COVID-19 tax tips: how to approach CEWS claims

Expert gives WP the rundown on wage subsidy and how to ensure you get your EI refund

COVID-19 tax tips: how to approach CEWS claims

With the onset of COVID-19 and subsequent programmes designed to help small businesses and workers, tax season immediately got busier.

WP, therefore, has teamed up with H&R Block to address some of the main subsidies in a bid to offer some clarity and reference before tax-return deadlines.

In part one, Lisa Gittens, senior tax professional, addressed the Canada Emergency Wage Subsidy, or CEWS as it’s better known, and EI refunds. We will tackle CEBA loans, rent relief and work-from-home expenses in subsequent articles.

What is CEWS?

The CRA describe it as: “A Canadian employer who has seen a drop in revenue due to the COVID-19 pandemic, you may be eligible for a subsidy to cover part of your employee wages, retroactive to March 15. This subsidy will enable you to re-hire workers, help prevent further job losses, and ease your business back into normal operations.”

Gittens told WP it was designed to be paid out specifically to employers who wanted to keep their employees on payroll. It looked at businesses that had suffered a significant revenue drop compared to 2019’s return, with the CRA then able to look at income, revenue and staff levels. The required reduction levels change depending on the period you are applying for. See CRA website for details.

She added: “If revenue dropped, and you're trying to keep your employees working, you could apply for this wage subsidy. Maybe you had even let some people go and this would allow you then to rehire them, specifically using this government-assisted fund.”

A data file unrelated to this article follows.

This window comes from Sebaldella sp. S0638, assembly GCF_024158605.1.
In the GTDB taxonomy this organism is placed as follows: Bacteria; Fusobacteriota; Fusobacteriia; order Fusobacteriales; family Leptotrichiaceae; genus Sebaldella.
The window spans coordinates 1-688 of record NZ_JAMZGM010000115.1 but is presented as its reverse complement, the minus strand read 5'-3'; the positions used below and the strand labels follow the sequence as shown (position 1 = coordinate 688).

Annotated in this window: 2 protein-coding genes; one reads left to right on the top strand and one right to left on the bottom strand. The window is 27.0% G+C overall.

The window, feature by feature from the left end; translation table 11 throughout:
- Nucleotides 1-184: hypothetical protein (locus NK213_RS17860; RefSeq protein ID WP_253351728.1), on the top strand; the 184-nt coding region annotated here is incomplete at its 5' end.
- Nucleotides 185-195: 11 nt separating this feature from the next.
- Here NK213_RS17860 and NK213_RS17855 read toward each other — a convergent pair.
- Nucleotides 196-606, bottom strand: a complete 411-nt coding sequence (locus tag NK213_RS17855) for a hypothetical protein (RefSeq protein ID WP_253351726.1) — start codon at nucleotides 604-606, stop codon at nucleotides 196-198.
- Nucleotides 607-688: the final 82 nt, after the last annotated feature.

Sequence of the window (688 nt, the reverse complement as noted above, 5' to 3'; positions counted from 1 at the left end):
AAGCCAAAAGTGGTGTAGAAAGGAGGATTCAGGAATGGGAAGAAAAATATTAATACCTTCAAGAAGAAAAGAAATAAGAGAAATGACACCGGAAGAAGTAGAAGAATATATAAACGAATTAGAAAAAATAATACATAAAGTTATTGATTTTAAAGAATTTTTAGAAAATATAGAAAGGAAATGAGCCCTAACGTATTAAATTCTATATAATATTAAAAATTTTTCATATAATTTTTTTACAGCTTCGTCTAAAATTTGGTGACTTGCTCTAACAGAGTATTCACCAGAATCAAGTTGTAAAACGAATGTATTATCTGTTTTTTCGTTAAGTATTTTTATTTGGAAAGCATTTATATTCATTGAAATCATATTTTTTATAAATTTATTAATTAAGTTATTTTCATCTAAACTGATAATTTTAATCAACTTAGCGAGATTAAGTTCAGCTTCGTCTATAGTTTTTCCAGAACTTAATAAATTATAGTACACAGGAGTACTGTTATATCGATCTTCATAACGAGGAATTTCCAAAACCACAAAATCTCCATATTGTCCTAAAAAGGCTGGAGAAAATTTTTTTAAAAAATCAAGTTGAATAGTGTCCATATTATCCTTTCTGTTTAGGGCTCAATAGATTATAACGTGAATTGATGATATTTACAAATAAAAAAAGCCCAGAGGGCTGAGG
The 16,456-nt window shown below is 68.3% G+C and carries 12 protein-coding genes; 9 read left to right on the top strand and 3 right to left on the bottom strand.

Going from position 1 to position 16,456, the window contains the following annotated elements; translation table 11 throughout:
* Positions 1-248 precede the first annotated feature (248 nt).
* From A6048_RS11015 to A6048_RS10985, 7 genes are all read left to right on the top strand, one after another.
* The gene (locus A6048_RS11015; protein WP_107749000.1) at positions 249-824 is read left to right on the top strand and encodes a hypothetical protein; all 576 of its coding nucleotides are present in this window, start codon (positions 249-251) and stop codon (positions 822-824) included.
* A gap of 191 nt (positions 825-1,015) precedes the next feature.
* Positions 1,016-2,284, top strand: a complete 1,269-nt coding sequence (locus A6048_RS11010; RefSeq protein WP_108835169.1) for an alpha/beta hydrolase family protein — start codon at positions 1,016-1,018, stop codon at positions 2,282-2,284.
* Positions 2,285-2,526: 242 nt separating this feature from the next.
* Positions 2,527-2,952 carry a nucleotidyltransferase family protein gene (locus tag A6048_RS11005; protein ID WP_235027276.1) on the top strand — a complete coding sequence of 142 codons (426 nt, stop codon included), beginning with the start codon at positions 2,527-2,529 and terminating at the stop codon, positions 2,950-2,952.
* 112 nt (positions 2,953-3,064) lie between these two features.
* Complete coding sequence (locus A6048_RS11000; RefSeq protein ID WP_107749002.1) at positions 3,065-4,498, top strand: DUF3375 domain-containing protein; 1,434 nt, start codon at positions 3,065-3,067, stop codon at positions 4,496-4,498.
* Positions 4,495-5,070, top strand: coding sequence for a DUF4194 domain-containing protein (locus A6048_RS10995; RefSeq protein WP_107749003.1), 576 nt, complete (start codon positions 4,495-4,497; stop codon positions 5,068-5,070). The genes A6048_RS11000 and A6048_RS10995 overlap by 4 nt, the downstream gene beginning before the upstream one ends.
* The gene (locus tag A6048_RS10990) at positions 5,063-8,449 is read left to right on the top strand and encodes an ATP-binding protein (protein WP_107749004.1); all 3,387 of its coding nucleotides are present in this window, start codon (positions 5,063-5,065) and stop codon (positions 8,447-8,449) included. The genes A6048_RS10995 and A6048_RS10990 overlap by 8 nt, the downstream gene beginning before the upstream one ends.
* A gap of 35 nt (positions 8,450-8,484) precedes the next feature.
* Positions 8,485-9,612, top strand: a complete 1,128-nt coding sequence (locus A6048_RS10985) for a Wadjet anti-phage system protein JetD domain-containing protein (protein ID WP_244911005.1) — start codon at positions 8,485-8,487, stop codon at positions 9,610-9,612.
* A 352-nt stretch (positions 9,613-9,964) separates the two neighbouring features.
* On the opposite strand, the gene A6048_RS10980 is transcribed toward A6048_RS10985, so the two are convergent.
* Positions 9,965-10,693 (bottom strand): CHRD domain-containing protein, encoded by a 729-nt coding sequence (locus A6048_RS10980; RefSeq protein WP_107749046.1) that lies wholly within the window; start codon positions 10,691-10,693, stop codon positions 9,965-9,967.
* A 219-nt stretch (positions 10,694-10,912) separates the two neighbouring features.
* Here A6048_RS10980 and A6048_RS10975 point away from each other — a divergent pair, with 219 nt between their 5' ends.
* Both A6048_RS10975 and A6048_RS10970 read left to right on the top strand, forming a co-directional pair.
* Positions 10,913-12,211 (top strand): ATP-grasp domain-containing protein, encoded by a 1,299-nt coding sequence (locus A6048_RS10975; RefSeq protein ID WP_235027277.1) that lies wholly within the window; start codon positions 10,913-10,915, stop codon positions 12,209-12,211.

Many businesses would have applied for this subsidy through their CRA business or payroll account or, alternatively, via forms they mailed in. Importantly, this subsidy is taxable to employers.

For example, if revenue was $5,000 and the business also received $10,000 through CEWS in 2020, its income was $15,000. However, the business owner should not be paying tax on the subsidy because expenses – including payroll expenses – should match the subsidy they received.

Gittens said that her role is at the end of this process but that business owners will have been getting information regarding forms and deadlines directly from CRA. She added: “What I’m stressing here is the wage subsidy is taxable income. If you have a small business, you are reporting your revenue that you earned from business operations and you will also be reporting the government support that you received on your business return.”

What about EI refunds?

Whether you’re a small business that got the wage subsidy, or whether you're just a regular business, the CRA has indicated that they will be refunding a portion of the employer part of EI contributions. Businesses have been given a credit on their payroll account, Gittens explained.

“If at the end of the year, that credit exceeds what they should have paid, then they will receive that refund directly from Revenue Canada. But again, they will have to file their 2020 tax returns.

“There is no way for them to say, ‘Okay, I'm at the end of the year and I paid out these EI contributions for my employees, I want that money back directly’. It doesn't work that way. They have to submit their return. If there is a substantial credit on their payroll account, then Revenue Canada refunds through that process, just like they would have done with their GST return.”